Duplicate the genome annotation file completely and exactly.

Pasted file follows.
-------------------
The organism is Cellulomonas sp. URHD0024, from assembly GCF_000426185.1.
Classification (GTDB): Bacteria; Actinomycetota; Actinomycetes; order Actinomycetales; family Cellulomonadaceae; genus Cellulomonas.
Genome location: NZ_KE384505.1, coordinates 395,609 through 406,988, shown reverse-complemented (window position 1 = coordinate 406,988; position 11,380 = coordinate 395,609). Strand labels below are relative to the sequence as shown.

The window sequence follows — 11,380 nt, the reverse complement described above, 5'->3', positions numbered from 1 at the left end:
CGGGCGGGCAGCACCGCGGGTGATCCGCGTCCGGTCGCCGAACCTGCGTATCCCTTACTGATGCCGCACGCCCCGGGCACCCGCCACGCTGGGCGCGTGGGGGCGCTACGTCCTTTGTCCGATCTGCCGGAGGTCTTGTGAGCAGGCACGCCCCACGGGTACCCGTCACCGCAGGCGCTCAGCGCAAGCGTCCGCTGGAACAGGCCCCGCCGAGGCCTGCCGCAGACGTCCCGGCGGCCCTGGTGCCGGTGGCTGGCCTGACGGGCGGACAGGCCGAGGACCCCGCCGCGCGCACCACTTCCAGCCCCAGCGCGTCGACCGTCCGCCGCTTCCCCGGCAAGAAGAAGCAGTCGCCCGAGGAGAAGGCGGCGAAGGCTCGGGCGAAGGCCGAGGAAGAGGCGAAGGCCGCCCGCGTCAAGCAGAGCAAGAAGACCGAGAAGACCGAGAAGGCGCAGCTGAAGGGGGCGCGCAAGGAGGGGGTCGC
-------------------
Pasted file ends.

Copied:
The organism is Cellulomonas sp. URHD0024, from assembly GCF_000426185.1.
Classification (GTDB): Bacteria; Actinomycetota; Actinomycetes; order Actinomycetales; family Cellulomonadaceae; genus Cellulomonas.
Genome location: NZ_KE384505.1, coordinates 395,609 through 406,988, shown reverse-complemented (window position 1 = coordinate 406,988; position 11,380 = coordinate 395,609). Strand labels below are relative to the sequence as shown.

The window sequence follows — 11,380 nt, the reverse complement described above, 5'->3', positions numbered from 1 at the left end:
CGGGCGGGCAGCACCGCGGGTGATCCGCGTCCGGTCGCCGAACCTGCGTATCCCTTACTGATGCCGCACGCCCCGGGCACCCGCCACGCTGGGCGCGTGGGGGCGCTACGTCCTTTGTCCGATCTGCCGGAGGTCTTGTGAGCAGGCACGCCCCACGGGTACCCGTCACCGCAGGCGCTCAGCGCAAGCGTCCGCTGGAACAGGCCCCGCCGAGGCCTGCCGCAGACGTCCCGGCGGCCCTGGTGCCGGTGGCTGGCCTGACGGGCGGACAGGCCGAGGACCCCGCCGCGCGCACCACTTCCAGCCCCAGCGCGTCGACCGTCCGCCGCTTCCCCGGCAAGAAGAAGCAGTCGCCCGAGGAGAAGGCGGCGAAGGCTCGGGCGAAGGCCGAGGAAGAGGCGAAGGCCGCCCGCGTCAAGCAGAGCAAGAAGACCGAGAAGACCGAGAAGGCGCAGCTGAAGGGGGCGCGCAAGGAGGGGGTCGC